The folds of this jacket are handled so differently from picture to picture that it appears to be made of various kinds of fabric, although a side-by-side comparison of the shapes and the distribution of the spots on the fur trim of three paintings () assures us that it is one and the same article.
The fact that the painter would have so willfully distorted the garment's folds but so carefully attended to the positions and shapes of the spots, which perhaps even Vermeer's wife would never have noticed, is somewhat perplexing. Gabriel Metsu (1629–1667) painted them many times, sometimes green or blue, occasionally yellow, but most often red.
Historians of costume tell us that the spotted fur trim of Vermeer's jacks was probably not precious ermine but cat, squirrel or mouse decorated with faux spots.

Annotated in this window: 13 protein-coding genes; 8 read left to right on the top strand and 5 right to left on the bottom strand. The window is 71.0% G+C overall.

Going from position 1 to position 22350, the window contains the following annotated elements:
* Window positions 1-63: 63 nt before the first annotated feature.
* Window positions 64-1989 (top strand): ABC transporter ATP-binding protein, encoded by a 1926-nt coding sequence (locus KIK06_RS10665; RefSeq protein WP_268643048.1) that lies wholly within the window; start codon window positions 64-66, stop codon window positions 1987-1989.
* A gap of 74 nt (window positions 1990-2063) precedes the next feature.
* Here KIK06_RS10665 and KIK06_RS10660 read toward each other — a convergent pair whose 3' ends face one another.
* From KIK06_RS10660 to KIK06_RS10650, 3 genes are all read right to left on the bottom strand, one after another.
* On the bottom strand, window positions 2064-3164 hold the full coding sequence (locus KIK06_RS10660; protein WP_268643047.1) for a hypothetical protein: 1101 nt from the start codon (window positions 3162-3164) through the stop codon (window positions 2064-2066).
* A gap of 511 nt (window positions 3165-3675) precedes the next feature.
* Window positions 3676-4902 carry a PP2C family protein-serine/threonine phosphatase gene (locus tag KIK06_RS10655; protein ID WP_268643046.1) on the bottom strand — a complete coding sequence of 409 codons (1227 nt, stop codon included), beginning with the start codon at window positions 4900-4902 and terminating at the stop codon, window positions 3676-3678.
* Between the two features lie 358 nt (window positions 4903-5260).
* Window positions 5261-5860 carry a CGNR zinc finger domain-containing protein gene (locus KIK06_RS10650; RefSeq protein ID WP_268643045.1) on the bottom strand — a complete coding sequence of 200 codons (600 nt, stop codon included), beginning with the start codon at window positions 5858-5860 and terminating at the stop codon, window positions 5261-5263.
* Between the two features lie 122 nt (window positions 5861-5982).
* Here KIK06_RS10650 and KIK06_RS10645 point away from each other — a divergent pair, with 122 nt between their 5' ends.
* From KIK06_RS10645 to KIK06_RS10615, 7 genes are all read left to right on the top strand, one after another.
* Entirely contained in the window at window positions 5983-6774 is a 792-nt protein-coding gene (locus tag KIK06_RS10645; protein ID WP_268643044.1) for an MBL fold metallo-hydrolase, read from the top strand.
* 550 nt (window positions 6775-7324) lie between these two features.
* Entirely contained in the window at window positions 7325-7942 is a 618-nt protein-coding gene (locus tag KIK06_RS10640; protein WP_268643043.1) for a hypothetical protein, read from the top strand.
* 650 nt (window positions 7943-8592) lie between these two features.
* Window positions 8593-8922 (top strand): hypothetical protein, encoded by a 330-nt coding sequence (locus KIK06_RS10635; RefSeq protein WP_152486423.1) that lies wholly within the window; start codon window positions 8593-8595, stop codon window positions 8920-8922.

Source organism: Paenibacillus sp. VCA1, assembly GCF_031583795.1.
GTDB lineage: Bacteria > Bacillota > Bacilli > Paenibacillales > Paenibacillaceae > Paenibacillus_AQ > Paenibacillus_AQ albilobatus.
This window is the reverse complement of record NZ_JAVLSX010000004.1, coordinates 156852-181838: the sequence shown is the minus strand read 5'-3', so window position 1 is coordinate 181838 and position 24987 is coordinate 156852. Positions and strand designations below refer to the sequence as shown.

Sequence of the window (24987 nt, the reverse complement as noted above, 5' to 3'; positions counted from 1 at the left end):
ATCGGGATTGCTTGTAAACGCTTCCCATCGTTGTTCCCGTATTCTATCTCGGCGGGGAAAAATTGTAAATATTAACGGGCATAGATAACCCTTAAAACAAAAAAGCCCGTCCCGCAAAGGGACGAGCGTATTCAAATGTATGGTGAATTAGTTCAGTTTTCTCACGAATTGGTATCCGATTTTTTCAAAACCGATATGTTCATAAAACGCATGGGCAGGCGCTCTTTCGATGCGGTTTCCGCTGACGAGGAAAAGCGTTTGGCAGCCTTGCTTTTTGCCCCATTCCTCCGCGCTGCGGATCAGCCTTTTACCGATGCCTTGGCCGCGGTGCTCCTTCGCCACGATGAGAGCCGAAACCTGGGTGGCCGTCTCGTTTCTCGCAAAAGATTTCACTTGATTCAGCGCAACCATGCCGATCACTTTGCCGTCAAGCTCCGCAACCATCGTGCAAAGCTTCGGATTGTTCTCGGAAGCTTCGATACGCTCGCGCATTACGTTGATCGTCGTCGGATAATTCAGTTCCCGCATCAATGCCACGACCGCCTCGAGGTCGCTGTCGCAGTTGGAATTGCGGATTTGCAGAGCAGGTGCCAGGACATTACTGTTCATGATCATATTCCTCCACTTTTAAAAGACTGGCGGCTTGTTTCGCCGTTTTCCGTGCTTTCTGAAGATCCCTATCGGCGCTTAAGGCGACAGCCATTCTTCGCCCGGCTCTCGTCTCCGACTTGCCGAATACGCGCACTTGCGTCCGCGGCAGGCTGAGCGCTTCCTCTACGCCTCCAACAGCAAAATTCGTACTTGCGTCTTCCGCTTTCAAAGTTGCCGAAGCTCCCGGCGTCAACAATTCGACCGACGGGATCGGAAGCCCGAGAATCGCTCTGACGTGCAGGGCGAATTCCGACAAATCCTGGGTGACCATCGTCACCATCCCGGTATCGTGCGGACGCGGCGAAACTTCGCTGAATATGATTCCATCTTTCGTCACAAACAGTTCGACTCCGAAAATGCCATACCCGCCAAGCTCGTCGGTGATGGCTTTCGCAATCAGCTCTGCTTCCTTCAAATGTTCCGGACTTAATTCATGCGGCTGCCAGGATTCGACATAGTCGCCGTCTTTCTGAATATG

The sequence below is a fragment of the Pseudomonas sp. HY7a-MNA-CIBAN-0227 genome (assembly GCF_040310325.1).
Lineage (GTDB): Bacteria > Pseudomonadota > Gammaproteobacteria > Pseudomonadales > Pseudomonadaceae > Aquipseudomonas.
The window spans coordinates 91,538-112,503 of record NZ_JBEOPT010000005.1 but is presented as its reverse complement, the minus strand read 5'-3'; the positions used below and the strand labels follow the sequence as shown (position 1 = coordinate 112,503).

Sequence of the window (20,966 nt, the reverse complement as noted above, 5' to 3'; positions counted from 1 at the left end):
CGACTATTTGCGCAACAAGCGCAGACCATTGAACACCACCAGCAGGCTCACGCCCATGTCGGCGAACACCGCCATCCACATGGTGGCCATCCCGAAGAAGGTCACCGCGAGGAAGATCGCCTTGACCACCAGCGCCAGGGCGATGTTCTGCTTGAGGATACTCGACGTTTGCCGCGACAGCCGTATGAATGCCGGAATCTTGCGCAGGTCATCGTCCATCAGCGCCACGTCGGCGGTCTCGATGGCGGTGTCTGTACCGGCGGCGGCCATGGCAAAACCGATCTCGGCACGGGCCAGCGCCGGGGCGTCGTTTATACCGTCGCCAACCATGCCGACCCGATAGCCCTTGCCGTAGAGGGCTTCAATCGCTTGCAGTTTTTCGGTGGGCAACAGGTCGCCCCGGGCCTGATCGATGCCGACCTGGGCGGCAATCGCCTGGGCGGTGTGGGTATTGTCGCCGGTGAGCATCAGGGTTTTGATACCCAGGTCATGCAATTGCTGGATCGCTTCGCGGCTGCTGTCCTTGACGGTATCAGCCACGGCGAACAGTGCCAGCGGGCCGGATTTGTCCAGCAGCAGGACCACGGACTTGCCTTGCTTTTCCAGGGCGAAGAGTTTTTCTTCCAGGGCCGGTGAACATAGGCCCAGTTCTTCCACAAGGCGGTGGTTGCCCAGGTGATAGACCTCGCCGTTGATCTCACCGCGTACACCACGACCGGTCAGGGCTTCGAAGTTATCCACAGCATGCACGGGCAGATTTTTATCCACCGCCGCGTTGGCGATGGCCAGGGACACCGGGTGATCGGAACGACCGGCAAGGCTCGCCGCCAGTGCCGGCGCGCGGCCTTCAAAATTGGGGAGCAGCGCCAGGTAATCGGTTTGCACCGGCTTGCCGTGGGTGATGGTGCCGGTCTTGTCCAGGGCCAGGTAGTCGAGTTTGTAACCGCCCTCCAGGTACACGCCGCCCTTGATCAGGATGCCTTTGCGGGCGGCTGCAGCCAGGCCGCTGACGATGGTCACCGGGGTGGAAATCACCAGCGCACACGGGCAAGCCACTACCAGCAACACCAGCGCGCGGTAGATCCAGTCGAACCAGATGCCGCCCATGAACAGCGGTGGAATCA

In fact, even in the inventories of the wealthiest women, ermine is never mentioned.
The fact that some of his work was signed "painted by myself" ( may indicate that like other artists he differentiated between his own work and that produced by his studio, a difference that would have been reflected in the price By definition, a journeyman was an artist who may have been employed by a mastercraftsman but could charge a fee for each day's work.
A journeyman could not employ others but could live apart from the master, unlike an apprentice who usually lived with the master and was employed for a period of several years.
, (obsolete Dutch: perceptibility) is a term used to describe pictorial space as perceived in relation to the surface qualities of a painting.
When the master-painter and guild were satisfied with an apprentice's progress, usually after two to four years, he became a journeyman.